Luckily, a convenient inheritance came his way on his mother's side — not surprisingly — and now the future is looking less bleak. Whilst Boswell himself was passed over for a political career as it was thought he 'would get drunk and make a foolish speech', the present Mr Boswell has just been selected to fight the next election as the Tory Party candidate for the Ayrshire seat of Carrick, Cumnock and Doon Valley. His wife, a former eventer for Great Britain, has already used part of his estate for successful international horse trials and Mr Boswell plans to turn the rest into a luxury golf course and hotel com- plex. 'I originally wanted the house to be a world centre for Johnsonian scholarship but no one would pay. I dare say old Lord Auchinleck will turn in his grave but it's the only way of keeping the place going.'

The campaign for getting the laurels of immortality bestowed upon Boswell in Westminster Abbey will be more tricky. As the kerfuffle over a place for Trollope has revealed, becoming a member of En- glish literature's most exclusive club is no easy matter: officially, the corner is full and the waiting list temporarily closed. Lord Rees-Mogg has suggested digging up the memorials of undeserving literary fi- gures to make space but the idea has been rejected by the Dean of Westminster, Michael Mayne.

Yet after the recent death of Graham Greene and with such heavy swells as Samuel Pepys, Joseph Conrad and Evelyn Waugh still without a space, the Dean admits the situation has become serious and is planning to resolve the problem by turning the south-transept window into a stained-glass memorial for 30 new spaces.

Having spied that a place in Poets' Corner is already free next to Dr Johnson, the Auchinleck Boswell Society is hoping to reserve the slab for a Boswell memorial in 1995, on the bicentenary of his death. The Dean says strict protocol is observed for all new selections. When any serious request is made, as would be the case with Boswell, he will ask for a list of up to six distinguished scholars to act as referees and then make a final judgment himself.

The Boswell Society campaign, which is shortly to receive a letter of support from Yale, promises to be a brawny bout of academic pugilism of a kind not seen at the abbey since the slugging match over Byron, whose sexual adventurism barred him until 1969. The eminent Johnsonian scholar and collector, Lady Eccles, has already distanced herself from the idea of Boswell being so honoured, saying: am very surprised. It doesn't seem appropriate as Westminster Abbey is such a holy place.'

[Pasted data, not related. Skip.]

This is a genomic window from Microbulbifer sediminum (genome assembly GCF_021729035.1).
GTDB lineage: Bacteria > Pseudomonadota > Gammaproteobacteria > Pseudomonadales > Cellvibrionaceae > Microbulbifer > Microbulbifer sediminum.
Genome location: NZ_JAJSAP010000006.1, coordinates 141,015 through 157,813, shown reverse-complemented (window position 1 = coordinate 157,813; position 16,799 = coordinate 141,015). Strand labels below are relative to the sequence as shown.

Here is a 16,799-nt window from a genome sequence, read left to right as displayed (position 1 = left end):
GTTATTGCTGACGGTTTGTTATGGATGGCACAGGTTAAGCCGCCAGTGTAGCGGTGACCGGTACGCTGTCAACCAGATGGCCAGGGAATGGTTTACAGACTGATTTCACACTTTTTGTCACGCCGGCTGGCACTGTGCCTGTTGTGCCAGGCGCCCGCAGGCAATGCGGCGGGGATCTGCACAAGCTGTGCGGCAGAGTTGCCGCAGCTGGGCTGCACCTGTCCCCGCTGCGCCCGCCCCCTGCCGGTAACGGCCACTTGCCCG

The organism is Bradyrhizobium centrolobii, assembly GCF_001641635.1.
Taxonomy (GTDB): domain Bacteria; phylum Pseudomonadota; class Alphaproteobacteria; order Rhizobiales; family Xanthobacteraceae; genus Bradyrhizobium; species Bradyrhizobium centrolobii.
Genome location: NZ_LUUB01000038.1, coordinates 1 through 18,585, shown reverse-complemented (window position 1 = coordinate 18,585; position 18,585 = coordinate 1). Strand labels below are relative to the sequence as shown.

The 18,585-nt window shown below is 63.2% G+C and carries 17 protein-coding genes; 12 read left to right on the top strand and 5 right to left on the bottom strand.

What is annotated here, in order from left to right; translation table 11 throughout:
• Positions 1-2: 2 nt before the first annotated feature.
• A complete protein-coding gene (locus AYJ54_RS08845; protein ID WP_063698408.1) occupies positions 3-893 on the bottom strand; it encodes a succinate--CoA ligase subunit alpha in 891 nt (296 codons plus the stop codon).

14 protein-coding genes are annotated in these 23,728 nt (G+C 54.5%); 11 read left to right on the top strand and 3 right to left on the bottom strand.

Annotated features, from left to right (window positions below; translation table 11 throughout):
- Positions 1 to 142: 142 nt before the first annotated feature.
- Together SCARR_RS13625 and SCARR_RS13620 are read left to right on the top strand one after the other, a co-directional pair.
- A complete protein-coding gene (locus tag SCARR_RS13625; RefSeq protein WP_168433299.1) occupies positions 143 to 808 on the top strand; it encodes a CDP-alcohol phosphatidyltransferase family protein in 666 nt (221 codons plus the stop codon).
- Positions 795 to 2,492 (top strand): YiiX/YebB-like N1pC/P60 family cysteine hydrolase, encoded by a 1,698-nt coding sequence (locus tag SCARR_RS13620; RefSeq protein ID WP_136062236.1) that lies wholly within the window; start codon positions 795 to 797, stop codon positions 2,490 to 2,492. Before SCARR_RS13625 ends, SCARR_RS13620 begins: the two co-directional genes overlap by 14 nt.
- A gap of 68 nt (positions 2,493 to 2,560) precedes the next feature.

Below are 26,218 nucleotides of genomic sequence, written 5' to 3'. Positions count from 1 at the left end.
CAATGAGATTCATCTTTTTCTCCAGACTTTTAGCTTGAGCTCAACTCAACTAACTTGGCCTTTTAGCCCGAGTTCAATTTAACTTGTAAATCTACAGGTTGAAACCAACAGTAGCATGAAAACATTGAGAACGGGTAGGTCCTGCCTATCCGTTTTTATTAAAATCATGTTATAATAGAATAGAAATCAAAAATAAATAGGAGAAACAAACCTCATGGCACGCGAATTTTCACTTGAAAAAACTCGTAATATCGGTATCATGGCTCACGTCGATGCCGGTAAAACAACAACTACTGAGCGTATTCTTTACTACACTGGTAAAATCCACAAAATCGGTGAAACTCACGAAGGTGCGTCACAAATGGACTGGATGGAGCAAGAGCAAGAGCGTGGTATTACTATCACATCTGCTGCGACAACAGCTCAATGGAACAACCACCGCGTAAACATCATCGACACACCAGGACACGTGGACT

I breakfasted with Mr Douglas. I went to St James's Church and heard service and a good sermon . . . In the midst of divine service I was laying plans for having women, and yet I had the most sincere feelings of religion. (28 November 1762)

The Dean is adamant, however, that lewdness or moral depravity in candidates will not be counted against them. 'It has always been clear that a person is memor- ialised because of his or her literary great- ness and their contribution to the literary scene — that they may have led a dissolute life, on the whole, should have nothing to do with it.'

In the past, candidates have always been helped by having influential backers: Ben Jonson had the Earl of Oxford; Shakespeare was put up by Pope, Burling- ton and others; Dylan Thomas supported by President Carter; Trollope endorsed by John Major and his wife. Boswell, howev- er, has a more unusual proposer: Bob Moody, a former Country and Western disc-jockey from Baltimore.

Speaking from his Baltimore FM 93.1 WPOC radio station, where he is now the programme director, Mr Moody said he officially launched the proposal last year during his speech as honorary president of the Boswell Society. Each year the 100 members from around the world gather in a dilapidated two-star hotel for a garrulous and boozy dinner in the mining town of Cumnock, Ayrshire.

Neil Gow, Sheriff of Ayrshire and chair- man of the Boswell Society, plans to assemble a list of eminent Scottish lawyers, judges and nobles who might be able to make the right Establishment noises for Boswell in the cloisters of power. A public petition may be started. When a young Edinburgh advocate, Mr Gow acted for counsel in the notorious Lady Chatterley case, so is well used to controversy.

Taking off the yellow wig which sits snugly on his head, Sheriff Gow looks out from his Ayr chambers' window to the sea and breathes a melancholy sigh. His job as sheriff was a position Boswell himself always had an eye on but never secured. What saddens him most is that even in Ayrshire, Boswell is not taught in schools whilst the other local hero, Robert Burns, has his own night named after him. Most of the visitors to the local Boswell museum are either American, Canadian or Japanese and no edition of Boswell's famous journals are even in print today.

Two hundred years after the publication of the Life, 1,000-page biographies still clutter our bookshops. Their popularity disguises the fact that most are safe, conventional works which will quickly be forgotten. The Life is remembered today because, as with most great biographies, the work has belonged as much — if not more — to the author as his subject. Boswell lives on because his bellicose personality is stamped on every page he ever wrote.

William Cash works for the Times.

'The great thing about Knut's architecture is its marvellously intimate, human scale.'